Archive for April, 2009


Thirty-three students from Greene County will be competing in the District History Day event in Knoxville on Monday, March 2.

The students advanced to the district competition by placing either first or second in their respective categories in the Regional History Day held Friday, Feb. 20, at Tusculum College.

The Tusculum College Department of Museum Studies hosted the Regional History Day event, which received financial support from the Andrew Johnson Heritage Association. The Tusculum Department of Museum Studies is the regional coordinator for National History Day events.

While on campus, the students visited the President Andrew Johnson Museum and Library. The event ended with an awards ceremony that featured a first-personal portrayal of Abraham Lincoln by Chris Small.

The winners from the district then go on to the state competition, to be held this year in Nashville.

Projects advancing to the district event are (by category):

Individual exhibit: sixth grade – first place, “Amelia Earhart” by Tyler Saylor (Mosheim Middle School), and second place, ”Henry Ford” by Peyton Bacon (Chuckey-Doak Middle School); seventh grade – first place, “Mrs. Elizabeth R. Wiley” by Candie Pierce (Mosheim), and second place, “Elizabeth Blackwell” by Elizabeth Williams (Chuckey-Doak); and eighth grade – first place, “Right is of No Sex – Truth is of No Color” by Linus Evans (Chuckey-Doak), and second place, “Mother of the Civil Rights Movement” by Shea Littleton (Mosheim.)

Group exhibit: sixth grade – first place, “Gone But Not Forgotten” by Alexus Gibson and Michele Myers (Chuckey-Doak); and second place, “Ernie Davis: The Elmira Express” by Dillon Carter, Aaron Falcone and Noah Wagner (Mosheim); seventh grade – first place, “Dr. Elizabeth Blackwell” by Katie Bishop and Maddy Hensley (Chuckey-Doak), and second place, “Henry Ford” by Tanya Higginbotham and Kayla Pruitt (Mosheim); and eighth grade – first place, “Elizabeth Blackwell” by Megan Butcher and Samantha Griffin (Chuckey-Doak), and second place, “The Man Behind the Mouse” by Matt Hensley, Jordan Murphy and Hannah Riddle (Chuckey-Doak).

Web Page: first place, “Henry Ford” by Deaton Myers (Chuckey-Doak).

Documentary: first place, “Dr. Mary Edwards: Ahead of Her Time” by Meghan Lamb, Leah Harris, and Erica Reynolds (Mosheim), and second place, “Wolfgang Amadeus Mozart” by Dustin Cobble (Chuckey-Doak).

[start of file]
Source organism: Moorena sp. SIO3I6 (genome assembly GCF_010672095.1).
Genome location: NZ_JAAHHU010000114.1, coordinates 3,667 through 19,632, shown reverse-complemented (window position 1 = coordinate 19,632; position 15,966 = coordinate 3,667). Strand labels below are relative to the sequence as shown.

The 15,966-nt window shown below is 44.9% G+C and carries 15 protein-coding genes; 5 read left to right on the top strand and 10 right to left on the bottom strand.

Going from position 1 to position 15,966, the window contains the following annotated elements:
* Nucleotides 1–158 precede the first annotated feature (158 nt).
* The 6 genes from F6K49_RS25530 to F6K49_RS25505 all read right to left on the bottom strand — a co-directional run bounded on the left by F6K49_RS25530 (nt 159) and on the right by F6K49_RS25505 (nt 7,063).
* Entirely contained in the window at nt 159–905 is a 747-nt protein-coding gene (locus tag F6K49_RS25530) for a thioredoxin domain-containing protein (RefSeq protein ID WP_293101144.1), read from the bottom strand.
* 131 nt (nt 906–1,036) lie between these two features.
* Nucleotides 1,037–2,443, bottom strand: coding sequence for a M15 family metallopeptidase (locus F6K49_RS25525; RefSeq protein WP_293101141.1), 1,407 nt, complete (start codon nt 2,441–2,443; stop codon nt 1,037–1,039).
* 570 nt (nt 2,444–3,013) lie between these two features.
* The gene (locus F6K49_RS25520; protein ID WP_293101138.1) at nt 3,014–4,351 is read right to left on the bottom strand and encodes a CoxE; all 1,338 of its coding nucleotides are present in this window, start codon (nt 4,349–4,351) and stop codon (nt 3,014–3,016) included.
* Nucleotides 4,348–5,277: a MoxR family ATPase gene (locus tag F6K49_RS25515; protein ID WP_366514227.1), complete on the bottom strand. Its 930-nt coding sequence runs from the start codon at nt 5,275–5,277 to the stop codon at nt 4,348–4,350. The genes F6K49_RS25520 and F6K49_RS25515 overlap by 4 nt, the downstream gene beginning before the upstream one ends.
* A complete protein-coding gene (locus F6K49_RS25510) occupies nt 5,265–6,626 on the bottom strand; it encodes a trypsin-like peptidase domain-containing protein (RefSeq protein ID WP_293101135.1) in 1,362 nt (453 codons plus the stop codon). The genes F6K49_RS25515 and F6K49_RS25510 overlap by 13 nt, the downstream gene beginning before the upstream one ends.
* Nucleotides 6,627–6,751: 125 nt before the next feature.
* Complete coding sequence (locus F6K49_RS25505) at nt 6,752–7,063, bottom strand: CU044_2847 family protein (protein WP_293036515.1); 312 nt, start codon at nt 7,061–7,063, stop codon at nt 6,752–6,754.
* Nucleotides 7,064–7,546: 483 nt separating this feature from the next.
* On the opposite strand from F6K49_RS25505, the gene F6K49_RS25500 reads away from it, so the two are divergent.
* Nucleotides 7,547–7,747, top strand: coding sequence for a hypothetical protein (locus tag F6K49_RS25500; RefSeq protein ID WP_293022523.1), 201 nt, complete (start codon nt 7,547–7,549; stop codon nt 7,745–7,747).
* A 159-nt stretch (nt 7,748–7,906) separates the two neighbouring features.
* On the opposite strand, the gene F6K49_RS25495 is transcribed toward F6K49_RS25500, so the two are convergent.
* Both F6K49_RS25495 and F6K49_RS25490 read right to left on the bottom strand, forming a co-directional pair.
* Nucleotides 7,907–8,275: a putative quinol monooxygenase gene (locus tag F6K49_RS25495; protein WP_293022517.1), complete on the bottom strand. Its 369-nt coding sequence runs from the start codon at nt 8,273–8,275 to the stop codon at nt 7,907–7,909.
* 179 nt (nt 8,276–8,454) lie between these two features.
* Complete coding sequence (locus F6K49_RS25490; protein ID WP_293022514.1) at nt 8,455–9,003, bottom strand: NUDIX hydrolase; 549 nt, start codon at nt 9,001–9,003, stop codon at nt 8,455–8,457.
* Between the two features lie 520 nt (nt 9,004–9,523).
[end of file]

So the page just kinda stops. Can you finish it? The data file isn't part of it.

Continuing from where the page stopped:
Paper: first place, “Father of Independence” by Gioranni Jimenez (Chuckey-Doak), and second place, tie, “Queen Elizabeth I” by Caroline Kinney (Chuckey-Doak), and “Sergeant Alvin C. York” by Owen Puckett (Mosheim).

Performance: first place, “Our Founding Fathers” by Daniel Beddingfield, Austin Fillers, and Parker McCrary (Chuckey-Doak).

The preceding winners will participate in the junior category competitions for grades 6-8. Two Greene County students will be participating in the senior exhibit category for high school students. The two Chuckey-Doak High School students tied for first place in the regional competition with their exhibits – “Pele: Soccer’s Ambassador” by Nadarh Naseri and “Ernie Davis” by Elizabeth Richey.

The Doak House Museum and the President Andrew Johnson Museum and Library are administered by the Tusculum College Department of Museum Program and Studies under the direction of George Collins, director of Museum Program and Studies, and Cindy Lucas, associate director of the department and director of the Doak House Museum. The department also offers one of the few undergraduate degree programs in museum studies in the country.

The Doak House Museum, which was the home of the Rev. Samuel Witherspoon Doak, co-founder of the college, hosted more than 10,000 school children from East Tennessee last year for a variety of educational programs related to the 19th century and CHARACTER COUNTS!

The Andrew Johnson Museum, located in the oldest academic building on campus, houses a collection of books, papers and memorabilia of the 17th president of the United States. The museum also houses the Charles Coffin Collection from the original college library and the College archives containing documents related to the history of Tusculum. The museums are also two of the 10 structures on the Tusculum campus on the National Register of Historic Places.


Home-schooled students will have the opportunity to learn about recycling in a camp this month at the Doak House Museum.

The museum will host the camp, “Recycling History,” March 23-26 for home-schooled students ages 6-12 years of age. The camp will be from 10 a.m. to 3 p.m. each day. Located on the Tusculum College campus, the Doak House Museum preserves the 19th century home of the Rev. Samuel Witherspoon Doak, co-founder of the college, and offers educational programs about education and life in the 1800s.

During the camp, students will learn about recycling in the past and the present. The camp will focus on how the Doaks recycled during the 19th century, the value of recycling, the history of protecting the environment and how people of today can reuse items in their own homes. In addition, participants will be engaged in a variety of hands-on activities that will illustrate how to “reduce, reuse and recycle.”

Cost for the camp is $85 per participant and $75 for additional participants from the same home. Cost includes instruction, materials, and snacks. Participants are required to bring a sack lunch and drink, and are advised to wear comfortable shoes and clothing.

Enrollment is first-come first-serve with a deposit. Reservation for the camp is confirmed upon receipt of an application and $30 deposit. For more information or to make reservations, please call 423-636-8554.